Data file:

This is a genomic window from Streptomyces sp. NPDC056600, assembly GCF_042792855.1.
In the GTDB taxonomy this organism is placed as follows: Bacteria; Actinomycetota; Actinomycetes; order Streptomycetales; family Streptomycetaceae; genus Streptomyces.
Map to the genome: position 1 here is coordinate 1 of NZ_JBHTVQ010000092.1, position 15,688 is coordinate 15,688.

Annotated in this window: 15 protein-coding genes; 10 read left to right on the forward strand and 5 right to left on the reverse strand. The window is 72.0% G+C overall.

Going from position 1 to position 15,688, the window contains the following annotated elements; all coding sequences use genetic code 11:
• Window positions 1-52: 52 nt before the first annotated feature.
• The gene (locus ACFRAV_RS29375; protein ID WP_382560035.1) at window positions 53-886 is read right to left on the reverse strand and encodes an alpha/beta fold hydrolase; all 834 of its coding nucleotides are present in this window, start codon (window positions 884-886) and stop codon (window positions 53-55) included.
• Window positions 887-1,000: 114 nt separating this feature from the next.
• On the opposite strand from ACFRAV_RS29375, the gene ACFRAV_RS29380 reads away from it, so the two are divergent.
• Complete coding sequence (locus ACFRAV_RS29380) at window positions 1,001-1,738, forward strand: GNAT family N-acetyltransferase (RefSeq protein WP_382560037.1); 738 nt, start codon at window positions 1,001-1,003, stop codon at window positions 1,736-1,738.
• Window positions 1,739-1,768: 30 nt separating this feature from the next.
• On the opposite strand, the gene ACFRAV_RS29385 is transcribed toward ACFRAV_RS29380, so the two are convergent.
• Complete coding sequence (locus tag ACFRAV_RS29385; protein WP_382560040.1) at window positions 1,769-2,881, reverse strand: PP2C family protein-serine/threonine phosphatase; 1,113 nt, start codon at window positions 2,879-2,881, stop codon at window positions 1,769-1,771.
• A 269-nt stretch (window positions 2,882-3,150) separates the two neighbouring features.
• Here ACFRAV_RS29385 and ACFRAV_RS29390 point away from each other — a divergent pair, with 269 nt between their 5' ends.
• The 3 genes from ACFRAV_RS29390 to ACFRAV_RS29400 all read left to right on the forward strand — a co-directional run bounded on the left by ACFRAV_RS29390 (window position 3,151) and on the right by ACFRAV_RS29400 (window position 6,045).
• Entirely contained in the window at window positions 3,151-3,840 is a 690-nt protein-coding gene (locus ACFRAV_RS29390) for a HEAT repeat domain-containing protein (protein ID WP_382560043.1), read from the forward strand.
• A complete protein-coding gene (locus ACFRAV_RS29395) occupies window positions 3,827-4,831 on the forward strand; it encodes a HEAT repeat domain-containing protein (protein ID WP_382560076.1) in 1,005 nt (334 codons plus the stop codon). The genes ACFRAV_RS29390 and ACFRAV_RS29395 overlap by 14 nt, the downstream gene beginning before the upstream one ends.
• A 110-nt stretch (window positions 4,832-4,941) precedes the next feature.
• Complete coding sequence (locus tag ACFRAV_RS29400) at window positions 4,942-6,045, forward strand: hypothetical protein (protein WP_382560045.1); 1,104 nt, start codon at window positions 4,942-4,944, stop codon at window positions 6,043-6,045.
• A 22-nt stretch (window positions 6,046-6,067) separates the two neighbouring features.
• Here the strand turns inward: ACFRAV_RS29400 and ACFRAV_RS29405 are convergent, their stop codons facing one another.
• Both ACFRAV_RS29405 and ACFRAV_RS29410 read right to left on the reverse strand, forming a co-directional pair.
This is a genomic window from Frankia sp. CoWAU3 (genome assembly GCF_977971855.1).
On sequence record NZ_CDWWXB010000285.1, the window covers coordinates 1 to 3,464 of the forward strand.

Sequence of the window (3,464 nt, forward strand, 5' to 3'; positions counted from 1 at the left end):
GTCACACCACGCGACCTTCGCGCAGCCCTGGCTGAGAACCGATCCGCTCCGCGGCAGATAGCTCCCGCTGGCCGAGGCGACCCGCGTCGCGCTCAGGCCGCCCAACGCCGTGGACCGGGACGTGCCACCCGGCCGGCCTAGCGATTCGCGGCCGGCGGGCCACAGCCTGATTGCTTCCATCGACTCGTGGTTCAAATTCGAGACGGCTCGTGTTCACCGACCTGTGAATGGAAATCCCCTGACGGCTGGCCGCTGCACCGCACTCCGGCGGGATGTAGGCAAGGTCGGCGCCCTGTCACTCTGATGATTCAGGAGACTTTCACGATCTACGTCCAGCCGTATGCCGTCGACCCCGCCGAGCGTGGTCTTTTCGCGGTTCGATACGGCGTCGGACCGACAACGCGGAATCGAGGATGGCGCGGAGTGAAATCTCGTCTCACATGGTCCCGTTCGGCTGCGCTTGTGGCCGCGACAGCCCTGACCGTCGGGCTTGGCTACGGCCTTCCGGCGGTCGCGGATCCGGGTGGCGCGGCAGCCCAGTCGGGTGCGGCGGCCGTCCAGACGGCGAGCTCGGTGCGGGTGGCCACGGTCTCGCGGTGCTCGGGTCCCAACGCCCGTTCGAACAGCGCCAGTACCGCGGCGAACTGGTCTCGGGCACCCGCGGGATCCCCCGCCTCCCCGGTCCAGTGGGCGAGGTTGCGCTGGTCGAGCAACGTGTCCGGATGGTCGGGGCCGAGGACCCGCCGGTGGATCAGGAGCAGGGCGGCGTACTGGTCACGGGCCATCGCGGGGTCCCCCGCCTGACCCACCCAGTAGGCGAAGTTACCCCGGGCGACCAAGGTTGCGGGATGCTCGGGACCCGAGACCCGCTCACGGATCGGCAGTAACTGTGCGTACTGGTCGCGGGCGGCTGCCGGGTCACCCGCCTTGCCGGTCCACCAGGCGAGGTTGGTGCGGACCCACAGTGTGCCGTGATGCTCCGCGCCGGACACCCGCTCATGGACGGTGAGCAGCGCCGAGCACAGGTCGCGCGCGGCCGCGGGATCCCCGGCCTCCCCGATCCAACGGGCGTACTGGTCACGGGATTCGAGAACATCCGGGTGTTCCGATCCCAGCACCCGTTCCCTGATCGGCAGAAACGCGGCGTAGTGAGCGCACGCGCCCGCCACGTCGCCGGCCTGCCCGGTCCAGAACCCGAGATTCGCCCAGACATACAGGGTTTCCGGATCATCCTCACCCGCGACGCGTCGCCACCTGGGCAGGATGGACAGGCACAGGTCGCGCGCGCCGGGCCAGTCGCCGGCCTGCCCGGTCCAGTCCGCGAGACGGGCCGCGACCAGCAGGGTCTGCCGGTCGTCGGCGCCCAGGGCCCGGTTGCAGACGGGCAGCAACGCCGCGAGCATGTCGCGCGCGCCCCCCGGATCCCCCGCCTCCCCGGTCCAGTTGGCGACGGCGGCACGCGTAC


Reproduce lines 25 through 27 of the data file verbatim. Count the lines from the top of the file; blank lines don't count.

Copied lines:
On sequence record NZ_CDWWXB010000285.1, the window covers coordinates 1 to 3,464 of the forward strand.

Sequence of the window (3,464 nt, forward strand, 5' to 3'; positions counted from 1 at the left end):
GTCACACCACGCGACCTTCGCGCAGCCCTGGCTGAGAACCGATCCGCTCCGCGGCAGATAGCTCCCGCTGGCCGAGGCGACCCGCGTCGCGCTCAGGCCGCCCAACGCCGTGGACCGGGACGTGCCACCCGGCCGGCCTAGCGATTCGCGGCCGGCGGGCCACAGCCTGATTGCTTCCATCGACTCGTGGTTCAAATTCGAGACGGCTCGTGTTCACCGACCTGTGAATGGAAATCCCCTGACGGCTGGCCGCTGCACCGCACTCCGGCGGGATGTAGGCAAGGTCGGCGCCCTGTCACTCTGATGATTCAGGAGACTTTCACGATCTACGTCCAGCCGTATGCCGTCGACCCCGCCGAGCGTGGTCTTTTCGCGGTTCGATACGGCGTCGGACCGACAACGCGGAATCGAGGATGGCGCGGAGTGAAATCTCGTCTCACATGGTCCCGTTCGGCTGCGCTTGTGGCCGCGACAGCCCTGACCGTCGGGCTTGGCTACGGCCTTCCGGCGGTCGCGGATCCGGGTGGCGCGGCAGCCCAGTCGGGTGCGGCGGCCGTCCAGACGGCGAGCTCGGTGCGGGTGGCCACGGTCTCGCGGTGCTCGGGTCCCAACGCCCGTTCGAACAGCGCCAGTACCGCGGCGAACTGGTCTCGGGCACCCGCGGGATCCCCCGCCTCCCCGGTCCAGTGGGCGAGGTTGCGCTGGTCGAGCAACGTGTCCGGATGGTCGGGGCCGAGGACCCGCCGGTGGATCAGGAGCAGGGCGGCGTACTGGTCACGGGCCATCGCGGGGTCCCCCGCCTGACCCACCCAGTAGGCGAAGTTACCCCGGGCGACCAAGGTTGCGGGATGCTCGGGACCCGAGACCCGCTCACGGATCGGCAGTAACTGTGCGTACTGGTCGCGGGCGGCTGCCGGGTCACCCGCCTTGCCGGTCCACCAGGCGAGGTTGGTGCGGACCCACAGTGTGCCGTGATGCTCCGCGCCGGACACCCGCTCATGGACGGTGAGCAGCGCCGAGCACAGGTCGCGCGCGGCCGCGGGATCCCCGGCCTCCCCGATCCAACGGGCGTACTGGTCACGGGATTCGAGAACATCCGGGTGTTCCGATCCCAGCACCCGTTCCCTGATCGGCAGAAACGCGGCGTAGTGAGCGCACGCGCCCGCCACGTCGCCGGCCTGCCCGGTCCAGAACCCGAGATTCGCCCAGACATACAGGGTTTCCGGATCATCCTCACCCGCGACGCGTCGCCACCTGGGCAGGATGGACAGGCACAGGTCGCGCGCGCCGGGCCAGTCGCCGGCCTGCCCGGTCCAGTCCGCGAGACGGGCCGCGACCAGCAGGGTCTGCCGGTCGTCGGCGCCCAGGGCCCGGTTGCAGACGGGCAGCAACGCCGCGAGCATGTCGCGCGCGCCCCCCGGATCCCCCGCCTCCCCGGTCCAGTTGGCGACGGCGGCACGCGTAC